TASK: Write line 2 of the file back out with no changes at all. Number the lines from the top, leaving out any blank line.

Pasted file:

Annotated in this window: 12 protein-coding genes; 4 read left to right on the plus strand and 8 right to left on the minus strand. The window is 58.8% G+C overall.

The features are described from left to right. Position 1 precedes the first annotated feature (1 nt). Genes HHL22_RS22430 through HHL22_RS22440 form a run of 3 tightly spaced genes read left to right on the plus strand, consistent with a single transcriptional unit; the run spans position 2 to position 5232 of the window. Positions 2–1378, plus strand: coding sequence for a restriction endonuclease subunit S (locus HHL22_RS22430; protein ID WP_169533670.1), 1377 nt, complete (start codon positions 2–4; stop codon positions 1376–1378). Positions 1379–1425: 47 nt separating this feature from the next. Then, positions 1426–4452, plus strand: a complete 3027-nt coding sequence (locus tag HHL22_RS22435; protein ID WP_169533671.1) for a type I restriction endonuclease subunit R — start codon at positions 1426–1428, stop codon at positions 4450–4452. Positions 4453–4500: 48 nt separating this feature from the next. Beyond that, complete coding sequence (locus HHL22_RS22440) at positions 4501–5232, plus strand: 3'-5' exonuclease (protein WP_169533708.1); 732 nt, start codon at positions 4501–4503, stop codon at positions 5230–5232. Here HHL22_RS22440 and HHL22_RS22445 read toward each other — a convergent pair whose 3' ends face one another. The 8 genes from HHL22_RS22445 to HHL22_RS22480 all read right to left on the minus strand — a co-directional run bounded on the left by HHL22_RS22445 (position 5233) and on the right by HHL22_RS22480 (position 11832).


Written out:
The features are described from left to right. Position 1 precedes the first annotated feature (1 nt). Genes HHL22_RS22430 through HHL22_RS22440 form a run of 3 tightly spaced genes read left to right on the plus strand, consistent with a single transcriptional unit; the run spans position 2 to position 5232 of the window. Positions 2–1378, plus strand: coding sequence for a restriction endonuclease subunit S (locus HHL22_RS22430; protein ID WP_169533670.1), 1377 nt, complete (start codon positions 2–4; stop codon positions 1376–1378). Positions 1379–1425: 47 nt separating this feature from the next. Then, positions 1426–4452, plus strand: a complete 3027-nt coding sequence (locus tag HHL22_RS22435; protein ID WP_169533671.1) for a type I restriction endonuclease subunit R — start codon at positions 1426–1428, stop codon at positions 4450–4452. Positions 4453–4500: 48 nt separating this feature from the next. Beyond that, complete coding sequence (locus HHL22_RS22440) at positions 4501–5232, plus strand: 3'-5' exonuclease (protein WP_169533708.1); 732 nt, start codon at positions 4501–4503, stop codon at positions 5230–5232. Here HHL22_RS22440 and HHL22_RS22445 read toward each other — a convergent pair whose 3' ends face one another. The 8 genes from HHL22_RS22445 to HHL22_RS22480 all read right to left on the minus strand — a co-directional run bounded on the left by HHL22_RS22445 (position 5233) and on the right by HHL22_RS22480 (position 11832).